The story of PX4 and Pixhawk

Created by our co-founder Lorenz Meier in 2008, Pixhawk is where Auterion’s open source journey began.

2008

In search of autonomous flight

The story begins with a quest for autonomous flight. Lorenz wanted to make drones fly autonomously using computer vision, so he started a research project alongside his master’s degree at ETH Zurich. His plan was very ambitious. The drone computing power and technology we take for granted today didn’t exist in 2008, so Lorenz had to make the drone and flight control software and hardware himself. Realizing the scale of his task, he recruited a team of 14 fellow students, many more experienced than him, to make it happen.

“I recruited smarter people than myself, so they could tell me what to do.”

 

 

Lorenz Meier

2009

The birth of Pixhawk and the open source plan

After working day and night for nine months, the new team won the European Micro Air Vehicle competition in the indoor autonomy category in 2009, with a custom-designed flight controller and flight control code written from scratch, but using open source drivers and frameworks for the infrastructure. The team’s name was Pixhawk, and because they wanted to develop autonomy and computer vision for everybody, they released their software as open source.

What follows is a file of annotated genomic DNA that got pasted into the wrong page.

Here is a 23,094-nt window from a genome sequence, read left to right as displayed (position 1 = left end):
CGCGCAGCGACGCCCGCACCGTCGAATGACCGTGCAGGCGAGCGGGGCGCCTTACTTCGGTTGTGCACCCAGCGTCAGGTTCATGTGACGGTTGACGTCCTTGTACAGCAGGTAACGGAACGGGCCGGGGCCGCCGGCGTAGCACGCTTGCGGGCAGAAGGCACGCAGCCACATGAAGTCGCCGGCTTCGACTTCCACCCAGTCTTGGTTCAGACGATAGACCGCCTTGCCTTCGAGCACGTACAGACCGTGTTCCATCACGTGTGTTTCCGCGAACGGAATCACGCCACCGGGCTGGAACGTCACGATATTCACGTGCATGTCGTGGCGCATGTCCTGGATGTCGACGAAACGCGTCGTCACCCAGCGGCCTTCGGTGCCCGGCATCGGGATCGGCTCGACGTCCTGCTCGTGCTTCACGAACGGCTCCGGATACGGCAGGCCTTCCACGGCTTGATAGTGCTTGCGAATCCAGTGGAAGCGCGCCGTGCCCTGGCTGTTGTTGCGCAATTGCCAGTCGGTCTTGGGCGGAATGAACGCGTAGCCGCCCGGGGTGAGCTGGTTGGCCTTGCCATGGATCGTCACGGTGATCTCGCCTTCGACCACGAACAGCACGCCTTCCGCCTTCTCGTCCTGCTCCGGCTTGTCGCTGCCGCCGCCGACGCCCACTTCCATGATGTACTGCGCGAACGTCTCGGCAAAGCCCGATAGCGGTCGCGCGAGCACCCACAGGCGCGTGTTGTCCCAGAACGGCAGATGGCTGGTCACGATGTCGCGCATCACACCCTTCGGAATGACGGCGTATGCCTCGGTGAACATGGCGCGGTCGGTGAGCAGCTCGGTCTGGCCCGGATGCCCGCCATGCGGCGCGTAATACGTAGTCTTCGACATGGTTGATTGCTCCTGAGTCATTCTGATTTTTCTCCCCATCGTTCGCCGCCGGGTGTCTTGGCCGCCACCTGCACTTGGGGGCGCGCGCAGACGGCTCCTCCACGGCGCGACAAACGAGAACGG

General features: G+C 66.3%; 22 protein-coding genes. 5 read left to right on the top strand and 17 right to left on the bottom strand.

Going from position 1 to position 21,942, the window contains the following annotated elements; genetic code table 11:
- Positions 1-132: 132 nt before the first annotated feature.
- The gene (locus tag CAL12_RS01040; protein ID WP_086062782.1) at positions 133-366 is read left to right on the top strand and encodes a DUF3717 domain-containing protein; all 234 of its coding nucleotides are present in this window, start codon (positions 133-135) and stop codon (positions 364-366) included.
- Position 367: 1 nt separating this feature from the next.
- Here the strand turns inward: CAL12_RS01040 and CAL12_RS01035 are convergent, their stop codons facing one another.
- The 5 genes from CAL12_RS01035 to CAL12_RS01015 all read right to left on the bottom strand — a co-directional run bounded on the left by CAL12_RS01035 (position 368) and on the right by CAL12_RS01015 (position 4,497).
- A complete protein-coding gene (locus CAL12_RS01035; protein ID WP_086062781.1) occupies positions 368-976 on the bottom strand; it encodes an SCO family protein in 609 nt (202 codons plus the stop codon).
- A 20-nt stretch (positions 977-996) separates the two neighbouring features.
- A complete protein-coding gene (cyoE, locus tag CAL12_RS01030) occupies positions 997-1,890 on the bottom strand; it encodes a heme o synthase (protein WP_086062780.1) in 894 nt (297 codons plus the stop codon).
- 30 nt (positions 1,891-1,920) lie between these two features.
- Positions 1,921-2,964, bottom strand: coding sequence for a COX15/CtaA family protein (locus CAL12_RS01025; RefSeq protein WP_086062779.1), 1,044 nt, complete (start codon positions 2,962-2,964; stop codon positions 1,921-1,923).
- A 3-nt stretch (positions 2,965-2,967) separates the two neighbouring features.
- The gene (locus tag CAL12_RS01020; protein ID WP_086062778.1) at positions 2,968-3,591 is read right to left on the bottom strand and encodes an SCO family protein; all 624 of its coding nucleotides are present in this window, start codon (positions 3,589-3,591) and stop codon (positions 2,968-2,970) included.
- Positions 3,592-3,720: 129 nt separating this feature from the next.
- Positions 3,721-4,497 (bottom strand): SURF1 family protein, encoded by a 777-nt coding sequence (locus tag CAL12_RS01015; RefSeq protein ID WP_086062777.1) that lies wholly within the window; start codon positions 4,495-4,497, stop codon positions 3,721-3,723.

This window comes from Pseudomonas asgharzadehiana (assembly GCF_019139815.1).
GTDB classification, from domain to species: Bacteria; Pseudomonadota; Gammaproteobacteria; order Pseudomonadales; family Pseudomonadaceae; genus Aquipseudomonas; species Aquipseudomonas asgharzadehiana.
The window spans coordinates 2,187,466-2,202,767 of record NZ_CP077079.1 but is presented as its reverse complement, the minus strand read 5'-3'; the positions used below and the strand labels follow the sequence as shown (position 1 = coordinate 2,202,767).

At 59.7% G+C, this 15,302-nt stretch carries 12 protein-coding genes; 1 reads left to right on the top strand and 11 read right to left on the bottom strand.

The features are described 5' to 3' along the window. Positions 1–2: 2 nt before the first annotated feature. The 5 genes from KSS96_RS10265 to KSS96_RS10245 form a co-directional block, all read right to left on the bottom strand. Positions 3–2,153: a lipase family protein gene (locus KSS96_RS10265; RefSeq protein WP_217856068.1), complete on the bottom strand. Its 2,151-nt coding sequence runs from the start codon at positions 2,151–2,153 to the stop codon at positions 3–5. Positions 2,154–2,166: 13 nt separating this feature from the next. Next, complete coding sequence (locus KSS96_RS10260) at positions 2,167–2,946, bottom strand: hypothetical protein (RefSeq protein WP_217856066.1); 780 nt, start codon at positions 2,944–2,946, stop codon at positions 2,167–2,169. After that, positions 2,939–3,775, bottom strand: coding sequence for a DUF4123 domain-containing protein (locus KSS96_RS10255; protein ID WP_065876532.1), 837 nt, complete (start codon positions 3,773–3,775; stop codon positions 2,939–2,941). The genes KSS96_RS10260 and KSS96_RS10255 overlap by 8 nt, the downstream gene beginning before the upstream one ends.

Pixhawk software soon began to be adopted. Communication protocol MAVLink was picked up by the open source community and used in other autopilot projects such as AutoQuad and Ardupilot. User interface software QGroundControl came next, but it would take years and two new developers to lead on system architecture before it reached its position in the industry today.

2011

PX4 is born